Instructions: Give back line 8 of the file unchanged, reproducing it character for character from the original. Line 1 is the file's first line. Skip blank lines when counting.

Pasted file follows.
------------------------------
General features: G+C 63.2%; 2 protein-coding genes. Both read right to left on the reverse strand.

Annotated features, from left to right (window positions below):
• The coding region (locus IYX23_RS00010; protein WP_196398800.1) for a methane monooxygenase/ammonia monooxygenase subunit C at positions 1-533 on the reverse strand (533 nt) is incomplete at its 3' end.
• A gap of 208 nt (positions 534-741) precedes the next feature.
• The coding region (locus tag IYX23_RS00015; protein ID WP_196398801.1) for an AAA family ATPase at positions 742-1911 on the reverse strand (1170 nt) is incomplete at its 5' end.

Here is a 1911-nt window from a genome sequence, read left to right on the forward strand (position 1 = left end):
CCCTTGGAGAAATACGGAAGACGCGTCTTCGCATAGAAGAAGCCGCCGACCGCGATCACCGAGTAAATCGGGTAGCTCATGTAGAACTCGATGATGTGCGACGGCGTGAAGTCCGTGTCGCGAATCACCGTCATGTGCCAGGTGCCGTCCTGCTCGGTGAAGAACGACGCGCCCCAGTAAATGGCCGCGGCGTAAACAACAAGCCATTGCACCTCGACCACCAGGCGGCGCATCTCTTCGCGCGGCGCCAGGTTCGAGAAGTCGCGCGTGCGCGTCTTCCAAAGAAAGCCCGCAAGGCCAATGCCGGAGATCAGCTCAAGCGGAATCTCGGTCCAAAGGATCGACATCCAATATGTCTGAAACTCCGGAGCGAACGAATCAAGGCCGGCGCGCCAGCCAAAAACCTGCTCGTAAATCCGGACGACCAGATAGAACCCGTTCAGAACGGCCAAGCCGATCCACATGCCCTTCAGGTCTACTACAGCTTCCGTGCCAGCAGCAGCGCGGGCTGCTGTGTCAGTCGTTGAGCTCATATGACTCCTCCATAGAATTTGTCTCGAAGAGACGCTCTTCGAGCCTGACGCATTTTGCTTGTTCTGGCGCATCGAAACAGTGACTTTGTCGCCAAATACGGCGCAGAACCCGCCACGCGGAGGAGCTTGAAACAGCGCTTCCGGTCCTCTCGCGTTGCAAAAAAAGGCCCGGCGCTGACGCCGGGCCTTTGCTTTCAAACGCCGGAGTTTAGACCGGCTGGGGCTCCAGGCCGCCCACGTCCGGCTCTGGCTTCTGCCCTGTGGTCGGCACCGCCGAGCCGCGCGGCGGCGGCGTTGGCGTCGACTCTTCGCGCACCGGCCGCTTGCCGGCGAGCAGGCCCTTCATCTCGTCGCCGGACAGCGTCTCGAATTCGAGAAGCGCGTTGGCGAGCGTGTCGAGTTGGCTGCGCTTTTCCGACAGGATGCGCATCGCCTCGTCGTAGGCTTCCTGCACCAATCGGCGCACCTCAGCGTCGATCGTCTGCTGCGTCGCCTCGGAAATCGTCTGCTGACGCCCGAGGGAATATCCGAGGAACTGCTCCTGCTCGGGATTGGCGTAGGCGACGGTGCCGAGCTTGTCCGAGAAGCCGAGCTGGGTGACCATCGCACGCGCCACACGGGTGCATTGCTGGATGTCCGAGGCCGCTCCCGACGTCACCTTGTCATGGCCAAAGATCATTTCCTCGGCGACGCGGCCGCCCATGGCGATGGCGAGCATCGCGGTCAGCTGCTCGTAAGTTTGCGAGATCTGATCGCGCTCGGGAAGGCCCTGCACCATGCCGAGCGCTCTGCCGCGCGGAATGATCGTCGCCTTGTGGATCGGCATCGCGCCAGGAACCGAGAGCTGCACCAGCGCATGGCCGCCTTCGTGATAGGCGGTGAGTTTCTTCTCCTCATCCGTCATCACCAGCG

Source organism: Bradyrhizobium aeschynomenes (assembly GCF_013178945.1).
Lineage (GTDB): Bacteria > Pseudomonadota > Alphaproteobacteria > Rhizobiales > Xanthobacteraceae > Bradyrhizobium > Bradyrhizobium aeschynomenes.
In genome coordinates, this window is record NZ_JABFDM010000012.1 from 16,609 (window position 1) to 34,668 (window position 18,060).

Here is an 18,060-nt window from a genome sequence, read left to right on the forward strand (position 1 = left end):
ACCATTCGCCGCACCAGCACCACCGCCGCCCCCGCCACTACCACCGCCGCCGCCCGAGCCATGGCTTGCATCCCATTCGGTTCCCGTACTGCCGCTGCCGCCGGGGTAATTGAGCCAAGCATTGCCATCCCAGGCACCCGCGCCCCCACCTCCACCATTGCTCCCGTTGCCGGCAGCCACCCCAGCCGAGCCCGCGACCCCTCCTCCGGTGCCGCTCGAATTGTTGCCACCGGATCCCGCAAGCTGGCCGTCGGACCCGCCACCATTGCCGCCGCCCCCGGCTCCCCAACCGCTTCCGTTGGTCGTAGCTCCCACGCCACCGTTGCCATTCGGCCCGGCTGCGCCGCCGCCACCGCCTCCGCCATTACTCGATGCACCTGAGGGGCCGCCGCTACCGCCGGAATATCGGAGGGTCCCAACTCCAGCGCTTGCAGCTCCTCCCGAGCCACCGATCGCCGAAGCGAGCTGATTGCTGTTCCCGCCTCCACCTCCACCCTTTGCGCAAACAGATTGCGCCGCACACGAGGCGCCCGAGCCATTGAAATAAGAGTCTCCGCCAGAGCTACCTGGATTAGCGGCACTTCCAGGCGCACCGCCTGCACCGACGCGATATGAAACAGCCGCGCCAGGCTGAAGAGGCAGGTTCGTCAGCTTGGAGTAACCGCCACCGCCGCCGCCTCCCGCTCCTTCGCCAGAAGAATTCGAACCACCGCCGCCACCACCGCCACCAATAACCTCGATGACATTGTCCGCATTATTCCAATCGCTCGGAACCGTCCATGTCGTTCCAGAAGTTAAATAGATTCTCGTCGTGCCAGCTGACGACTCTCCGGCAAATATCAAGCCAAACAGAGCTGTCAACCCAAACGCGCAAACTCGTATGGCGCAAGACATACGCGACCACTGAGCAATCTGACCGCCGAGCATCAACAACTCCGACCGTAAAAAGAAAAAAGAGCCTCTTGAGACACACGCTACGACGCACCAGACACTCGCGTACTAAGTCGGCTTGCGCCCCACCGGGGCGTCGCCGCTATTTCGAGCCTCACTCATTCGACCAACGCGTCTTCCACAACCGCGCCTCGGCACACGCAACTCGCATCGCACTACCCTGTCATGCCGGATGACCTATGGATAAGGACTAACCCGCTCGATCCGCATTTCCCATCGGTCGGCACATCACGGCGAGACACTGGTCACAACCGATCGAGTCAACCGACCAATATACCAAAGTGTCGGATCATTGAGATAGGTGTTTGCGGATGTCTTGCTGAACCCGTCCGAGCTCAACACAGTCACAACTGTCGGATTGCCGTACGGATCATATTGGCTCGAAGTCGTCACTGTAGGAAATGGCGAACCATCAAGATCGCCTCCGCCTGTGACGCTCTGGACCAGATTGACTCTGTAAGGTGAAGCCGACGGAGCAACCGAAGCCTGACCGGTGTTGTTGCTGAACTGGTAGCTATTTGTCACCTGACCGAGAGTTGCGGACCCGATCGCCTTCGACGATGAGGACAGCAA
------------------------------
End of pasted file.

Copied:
Source organism: Bradyrhizobium aeschynomenes (assembly GCF_013178945.1).